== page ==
Among those saddened by the demise of Cowboys coach Paul Green, is his premiership-winning captain and halfback Johnathan Thurston.
He’d like it to be remembered that behind every good player is an even better coach.
“He was enormous for my game,” Thurston told NRL.com
“He put some structures around my footy and around the team. That helped me express myself on the field and execute those structures and plans.
“Before he arrived at the club the reality was we couldn’t win away from home,” the four-time Dally M Player of the Year said.
“And if I was injured or away playing Origin, we couldn’t seem to win if I was on the sidelines.
Green opens up on his exit from the Cowboys
“But he turned all that around and took us to four straight semi-finals, including a premiership and a grand final.”
Evidence of that rejuvenation of the Cowboys culture and confidence came with the side making the 2017 grand final from eighth spot, and without either of their co-captains – Thurston and Matt Scott – due to shoulder and knee injuries.
Thurston said he wasn’t the only beneficiary of Green’s ability to draw something extra out of players, or pinpoint the skills to refine for a promising player to turn into a great player.
“He helped develop a lot of the players at the club, which are household names now, like Jason (Taumalolo), Morgo (Michael Morgan), Kyle Feldt, John Asiata, Coen Hess – that young crew that came through our 20s and have gone on to play representative football,” he said.
“It’s such a shame he won’t be able to continue to do that with some of the young talent we’ve got coming through now.”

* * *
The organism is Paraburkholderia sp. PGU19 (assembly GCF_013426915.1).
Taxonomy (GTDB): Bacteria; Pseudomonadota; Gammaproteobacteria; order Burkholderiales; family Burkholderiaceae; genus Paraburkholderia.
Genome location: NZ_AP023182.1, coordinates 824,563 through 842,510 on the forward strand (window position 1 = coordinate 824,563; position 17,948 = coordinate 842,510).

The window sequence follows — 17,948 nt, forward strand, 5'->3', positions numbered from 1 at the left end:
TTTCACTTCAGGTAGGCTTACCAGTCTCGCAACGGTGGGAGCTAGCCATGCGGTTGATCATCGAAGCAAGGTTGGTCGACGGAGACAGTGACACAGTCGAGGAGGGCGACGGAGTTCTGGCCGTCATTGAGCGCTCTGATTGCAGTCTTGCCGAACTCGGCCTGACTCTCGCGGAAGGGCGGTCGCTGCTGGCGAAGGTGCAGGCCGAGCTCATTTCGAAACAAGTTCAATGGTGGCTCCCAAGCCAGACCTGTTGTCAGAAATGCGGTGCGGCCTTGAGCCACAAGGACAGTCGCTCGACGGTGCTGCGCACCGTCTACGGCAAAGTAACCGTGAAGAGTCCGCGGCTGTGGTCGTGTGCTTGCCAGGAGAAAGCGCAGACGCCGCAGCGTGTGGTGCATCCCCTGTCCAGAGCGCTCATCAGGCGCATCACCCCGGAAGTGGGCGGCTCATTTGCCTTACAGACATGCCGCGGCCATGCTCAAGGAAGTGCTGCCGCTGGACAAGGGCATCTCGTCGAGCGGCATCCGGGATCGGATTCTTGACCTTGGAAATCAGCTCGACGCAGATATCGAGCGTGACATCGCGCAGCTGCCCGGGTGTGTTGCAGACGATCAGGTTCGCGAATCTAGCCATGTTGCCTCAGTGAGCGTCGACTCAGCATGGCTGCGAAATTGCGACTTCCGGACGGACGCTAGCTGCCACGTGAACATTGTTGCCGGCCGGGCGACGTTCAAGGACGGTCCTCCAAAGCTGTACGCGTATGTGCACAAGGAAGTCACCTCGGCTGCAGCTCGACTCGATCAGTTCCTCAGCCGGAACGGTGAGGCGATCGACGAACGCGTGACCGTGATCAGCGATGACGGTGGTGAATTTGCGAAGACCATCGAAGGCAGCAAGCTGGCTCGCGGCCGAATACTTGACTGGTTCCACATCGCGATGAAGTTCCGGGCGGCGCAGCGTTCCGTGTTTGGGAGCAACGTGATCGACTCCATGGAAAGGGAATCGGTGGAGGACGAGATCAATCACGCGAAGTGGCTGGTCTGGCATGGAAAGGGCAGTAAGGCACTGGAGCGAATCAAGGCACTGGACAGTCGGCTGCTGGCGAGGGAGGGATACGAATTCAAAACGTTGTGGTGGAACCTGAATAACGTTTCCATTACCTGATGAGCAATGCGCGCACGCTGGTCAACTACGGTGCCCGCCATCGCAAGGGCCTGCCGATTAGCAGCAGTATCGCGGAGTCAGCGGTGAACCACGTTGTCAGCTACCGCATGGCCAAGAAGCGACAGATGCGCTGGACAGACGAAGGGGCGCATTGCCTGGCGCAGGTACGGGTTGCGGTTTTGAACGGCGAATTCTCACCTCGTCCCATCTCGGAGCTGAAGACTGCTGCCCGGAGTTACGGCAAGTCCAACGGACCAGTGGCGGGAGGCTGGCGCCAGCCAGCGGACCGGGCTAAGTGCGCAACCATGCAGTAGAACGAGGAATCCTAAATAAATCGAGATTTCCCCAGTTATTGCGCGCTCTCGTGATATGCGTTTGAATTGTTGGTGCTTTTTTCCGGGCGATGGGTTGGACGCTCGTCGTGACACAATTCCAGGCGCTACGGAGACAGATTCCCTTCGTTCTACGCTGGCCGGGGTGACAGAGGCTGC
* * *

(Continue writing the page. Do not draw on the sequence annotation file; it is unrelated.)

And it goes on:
A look back at the 2015 Grand Final
Thurston said he’d sent a text message to Green but would “wait for the dust to settle” before having a sit-down chat with him.
Thurston is adamant the Cowboys' 2020 woes in no way diminish Green’s input over almost seven years.
“It can’t be under-estimated what he’s done for the club. He took over in 2014 and his influence has been huge. It is a big loss for the club,” Thurston said.
“The board wanted to head in a different direction and they’re on the hunt for a new head coach.
“It has to be a good decision because there’s a lot of talent pushing through who need to be nurtured into first grade footballers, but also how to win first grade games as well.
“So we certainly need a head coach like him, that’s for sure.”
Naturally someone who not only is a three-time Golden Boot winner but who stands in bronze outside the new Queensland Country Bank Stadium, would come up in conversation as a likely candidate.
But Thurston can’t run away quick enough from that job opening.
“I have no intention of ever coaching, whether as an assistant or in the head coach role,” he said.
“Life’s too good for me. I see what they have to go through – no thanks.”